I have finally discovered a “how to write” book that makes sense. (As it turns out, the book was there all along, but it took a friend’s advice to steer me to it.) Dorothea Brande’s 1934 work, Becoming a Writer (Penguin Putnam) tackles the fundamental challenges confronted by struggling writers. She offers specific advice on a range of writing topics like: what to do when you get up in the morning, how to spend your free time, what kind of people to avoid, and how to handle caffeine addiction. And yes, she explains, these are writing topics.
Brande challenges would-be writers to “shit or get off the pot,” as my father would say, suggesting that we make writing appointments with ourselves and, if we fail to meet them, just give it up. I tell my students that showing up is fundamental, but have never applied this strict discipline to my own writing schedule.
Brande uses the “magniloquent” term “genius,” to describe the source of a writer’s inspiration. Then she argues that we all have it. We just don’t know how to use it. “No human being is so poor as to have no trace of genius; none so great that he comes within infinity of using his own inheritance to the full.” (p. 157). She demystifies the muse with specific advice on harnessing inspiration when we need it.
Then Brande cautions that we are a bunch of word-addicts and if we don’t get away from them we risk losing track of our own voices. She recommends leisure activities that have “rhythm, monotony, and silence.” She says writers must be free of words both to tap into the unconscious sources of inspiration and to avoid contaminating our own styles. No wonder my friend Beatrice Hale is so productive – when not writing, she’s walking or gardening.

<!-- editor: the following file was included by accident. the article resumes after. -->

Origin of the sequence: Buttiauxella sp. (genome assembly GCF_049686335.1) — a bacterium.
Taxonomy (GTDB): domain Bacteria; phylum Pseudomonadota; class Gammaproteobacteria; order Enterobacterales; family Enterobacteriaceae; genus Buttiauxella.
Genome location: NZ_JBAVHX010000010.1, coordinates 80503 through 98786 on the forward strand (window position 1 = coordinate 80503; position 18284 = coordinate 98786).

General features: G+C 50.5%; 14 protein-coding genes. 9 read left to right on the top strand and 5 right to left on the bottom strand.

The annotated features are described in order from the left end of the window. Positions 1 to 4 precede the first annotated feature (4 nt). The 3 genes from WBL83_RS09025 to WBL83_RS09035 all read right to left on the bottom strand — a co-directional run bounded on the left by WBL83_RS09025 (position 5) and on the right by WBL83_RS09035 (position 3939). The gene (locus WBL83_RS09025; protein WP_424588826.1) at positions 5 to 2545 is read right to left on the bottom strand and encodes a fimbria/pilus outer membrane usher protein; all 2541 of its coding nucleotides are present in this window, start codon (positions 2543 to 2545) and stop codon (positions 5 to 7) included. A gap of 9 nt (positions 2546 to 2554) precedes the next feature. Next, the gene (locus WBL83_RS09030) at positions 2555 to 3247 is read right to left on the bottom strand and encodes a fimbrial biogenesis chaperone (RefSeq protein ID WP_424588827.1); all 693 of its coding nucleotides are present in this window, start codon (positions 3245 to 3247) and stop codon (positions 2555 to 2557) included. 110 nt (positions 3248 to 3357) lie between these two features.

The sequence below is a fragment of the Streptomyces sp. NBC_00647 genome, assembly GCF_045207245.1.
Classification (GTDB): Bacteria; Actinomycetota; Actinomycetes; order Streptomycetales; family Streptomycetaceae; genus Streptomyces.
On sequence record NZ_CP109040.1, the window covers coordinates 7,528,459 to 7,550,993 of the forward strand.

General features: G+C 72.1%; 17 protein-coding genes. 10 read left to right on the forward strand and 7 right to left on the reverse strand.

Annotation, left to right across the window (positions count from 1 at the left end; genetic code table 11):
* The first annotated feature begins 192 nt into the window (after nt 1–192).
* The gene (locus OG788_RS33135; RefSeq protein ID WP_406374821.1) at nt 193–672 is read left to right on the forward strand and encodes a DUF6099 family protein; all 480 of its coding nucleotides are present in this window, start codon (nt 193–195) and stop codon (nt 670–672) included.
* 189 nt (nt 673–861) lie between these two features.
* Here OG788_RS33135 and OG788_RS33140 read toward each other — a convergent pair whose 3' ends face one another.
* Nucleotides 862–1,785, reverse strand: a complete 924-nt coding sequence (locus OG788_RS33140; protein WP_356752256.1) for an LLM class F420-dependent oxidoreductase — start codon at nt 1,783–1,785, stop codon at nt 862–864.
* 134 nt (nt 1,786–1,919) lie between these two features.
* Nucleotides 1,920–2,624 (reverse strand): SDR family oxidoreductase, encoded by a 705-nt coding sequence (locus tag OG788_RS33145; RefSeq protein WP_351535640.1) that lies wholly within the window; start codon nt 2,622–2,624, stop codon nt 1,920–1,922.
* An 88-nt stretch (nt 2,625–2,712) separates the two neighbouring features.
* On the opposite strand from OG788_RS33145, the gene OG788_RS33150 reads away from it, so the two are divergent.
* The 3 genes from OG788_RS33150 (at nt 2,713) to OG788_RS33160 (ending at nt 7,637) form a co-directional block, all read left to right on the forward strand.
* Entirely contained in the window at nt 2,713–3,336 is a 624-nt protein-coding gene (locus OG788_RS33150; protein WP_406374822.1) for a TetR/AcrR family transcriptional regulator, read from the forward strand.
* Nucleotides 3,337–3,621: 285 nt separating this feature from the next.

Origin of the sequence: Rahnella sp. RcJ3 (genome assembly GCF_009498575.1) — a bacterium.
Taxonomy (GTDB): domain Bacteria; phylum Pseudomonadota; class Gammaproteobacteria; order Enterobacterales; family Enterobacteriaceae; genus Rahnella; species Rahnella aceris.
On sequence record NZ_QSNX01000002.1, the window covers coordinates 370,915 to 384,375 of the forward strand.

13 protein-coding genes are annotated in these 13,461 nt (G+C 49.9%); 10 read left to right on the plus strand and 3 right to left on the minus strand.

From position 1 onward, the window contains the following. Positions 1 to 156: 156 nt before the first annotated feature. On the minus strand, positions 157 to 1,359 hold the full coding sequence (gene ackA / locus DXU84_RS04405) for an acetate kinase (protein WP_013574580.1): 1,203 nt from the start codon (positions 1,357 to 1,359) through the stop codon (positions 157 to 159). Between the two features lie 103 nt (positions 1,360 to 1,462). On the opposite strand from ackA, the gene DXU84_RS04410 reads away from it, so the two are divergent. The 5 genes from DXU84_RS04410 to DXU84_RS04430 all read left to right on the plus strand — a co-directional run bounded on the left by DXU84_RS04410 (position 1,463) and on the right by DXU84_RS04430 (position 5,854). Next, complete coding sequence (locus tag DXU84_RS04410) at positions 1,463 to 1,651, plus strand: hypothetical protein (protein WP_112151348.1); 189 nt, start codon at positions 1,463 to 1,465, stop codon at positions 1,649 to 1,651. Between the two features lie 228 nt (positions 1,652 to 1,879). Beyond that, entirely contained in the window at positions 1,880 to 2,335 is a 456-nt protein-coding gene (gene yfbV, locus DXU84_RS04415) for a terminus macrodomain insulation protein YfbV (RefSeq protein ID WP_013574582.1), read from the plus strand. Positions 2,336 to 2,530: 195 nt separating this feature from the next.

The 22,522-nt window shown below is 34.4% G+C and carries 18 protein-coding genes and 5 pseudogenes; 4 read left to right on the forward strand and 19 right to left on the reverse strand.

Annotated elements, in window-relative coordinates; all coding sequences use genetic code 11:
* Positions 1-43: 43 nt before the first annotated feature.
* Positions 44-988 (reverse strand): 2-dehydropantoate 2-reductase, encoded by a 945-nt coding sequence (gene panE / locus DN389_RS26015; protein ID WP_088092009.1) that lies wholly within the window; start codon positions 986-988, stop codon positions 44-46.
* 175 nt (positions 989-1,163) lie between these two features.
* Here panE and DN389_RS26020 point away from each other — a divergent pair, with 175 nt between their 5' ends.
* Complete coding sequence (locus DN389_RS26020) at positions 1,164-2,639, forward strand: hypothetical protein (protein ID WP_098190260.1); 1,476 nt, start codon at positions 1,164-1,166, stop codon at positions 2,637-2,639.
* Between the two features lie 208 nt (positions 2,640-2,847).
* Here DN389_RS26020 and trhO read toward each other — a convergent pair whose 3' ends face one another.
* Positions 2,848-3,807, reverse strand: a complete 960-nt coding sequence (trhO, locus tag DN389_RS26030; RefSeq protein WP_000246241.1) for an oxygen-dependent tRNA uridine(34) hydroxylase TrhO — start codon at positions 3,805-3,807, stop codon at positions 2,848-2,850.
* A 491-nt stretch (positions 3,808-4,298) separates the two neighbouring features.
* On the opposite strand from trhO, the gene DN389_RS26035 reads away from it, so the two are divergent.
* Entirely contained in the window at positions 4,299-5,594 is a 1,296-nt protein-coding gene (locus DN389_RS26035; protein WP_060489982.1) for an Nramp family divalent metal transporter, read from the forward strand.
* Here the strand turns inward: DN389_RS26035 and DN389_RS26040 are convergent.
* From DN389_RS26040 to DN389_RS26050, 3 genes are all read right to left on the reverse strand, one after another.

Like John Gardner (On Becoming a Novelist), Brande advises that we husband our words carefully. Gardner prohibits his writing students from talking about their projects. Brande does the same, suggesting that once the words have escaped, the urge to write will dissipate. This reminds me of Lynley Hood’s suggestion (Sylvia!) that Sylvia Ashton-Warner wrote fiction to create an acceptable escape from an unacceptable reality. Had she accessed an alternate escape route (like chatting in a coffee shop, emailing a friend, or blogging) the world of literature would be diminished.
Brande says nothing the business or the craft of writing. She gives the would-be writer something far more important: permission — permission to be silent; permission to be alone; permission to be eccentric; and, ultimately, permission to be genius.
“Writing is easy. You just sit down at the typewriter, open up a vein and bleed it out drop by drop.”
— Sportswriter, Red Smith